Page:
Performance management in your practice – time to take a fresh look?


Hope Vet

The annual performance review can be dreaded by both employee and employer.  Annual reviews, in particular, can be seen as perfunctory and backward-looking.  In a busy veterinary hospital, it is not uncommon for reviews to fall by the wayside altogether leaving the associate or staff member with no understanding of their level of job performance or integration into the hospital’s mission, vision and core values.  If the role of annual reviews has devolved into simply checking off some compliance boxes on a sheet, perhaps it is time to reevaluate the purpose and practicality of reviews in your hospital?

If the once a year mound of annual review paperwork is bogging you down, consider changing to frequent, brief, substantive feedback or mini “check-ins”.  Real-time feedback can be more substantive and can be future oriented.  This can be as simple as sitting down with an employee for five minutes when they do something positive for the hospital – a client or staff member interaction, an extra touch of TLC for a patient, or catching an error that could have resulted in harm to a patient or the practice.  These little opportunities for positive feedback can be immensely appreciated and motivating for team members.  Good employees like to know how they are doing especially when it is doing something right!  Conversely, when an employee is not performing at the desired level or acts inappropriately or unprofessionally, waiting for an annual review to address such behavior can be damaging to the morale of other team members as well as delay the opportunity to inspire change in an employee with performance issues.  Problems are typically managed most effectively when they are addressed quickly.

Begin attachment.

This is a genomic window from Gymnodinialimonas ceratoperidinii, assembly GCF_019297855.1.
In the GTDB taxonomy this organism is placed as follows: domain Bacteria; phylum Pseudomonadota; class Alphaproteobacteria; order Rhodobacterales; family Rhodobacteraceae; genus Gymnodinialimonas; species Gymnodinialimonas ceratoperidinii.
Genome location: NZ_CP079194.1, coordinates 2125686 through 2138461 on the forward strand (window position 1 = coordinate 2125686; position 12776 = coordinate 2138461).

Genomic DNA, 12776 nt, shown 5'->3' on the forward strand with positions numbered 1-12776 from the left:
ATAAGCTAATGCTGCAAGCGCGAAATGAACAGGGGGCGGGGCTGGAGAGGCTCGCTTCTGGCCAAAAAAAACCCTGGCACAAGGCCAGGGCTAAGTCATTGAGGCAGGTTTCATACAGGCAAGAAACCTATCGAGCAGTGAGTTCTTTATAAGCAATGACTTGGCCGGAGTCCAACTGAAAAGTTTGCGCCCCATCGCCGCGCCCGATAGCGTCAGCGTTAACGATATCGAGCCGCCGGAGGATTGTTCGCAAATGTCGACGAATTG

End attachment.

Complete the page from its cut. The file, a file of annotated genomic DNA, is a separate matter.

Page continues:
Consider setting a goal of four to five mini-check ins per year with each staff member and reserve one meeting for focusing on goals the team member and the practice would like to accomplish in the next year.  Change the traditional annual review conversation from “what do I think of this individual” to “what should I do with this individual to help them grow and assess if they are in alignment with the practice’s values”.  Regular conversations about performance and development change the focus from holding people accountable for past behaviors at the expense of improving current performance to setting mutual goals with each staff member based on a relationship built throughout the year.  This will allow the hospital to build the team your practice needs to be competitive and successful as you take on the challenges of the future together.

Meghan Wood, VMD
Hospital Administrator & Emergency Clinician

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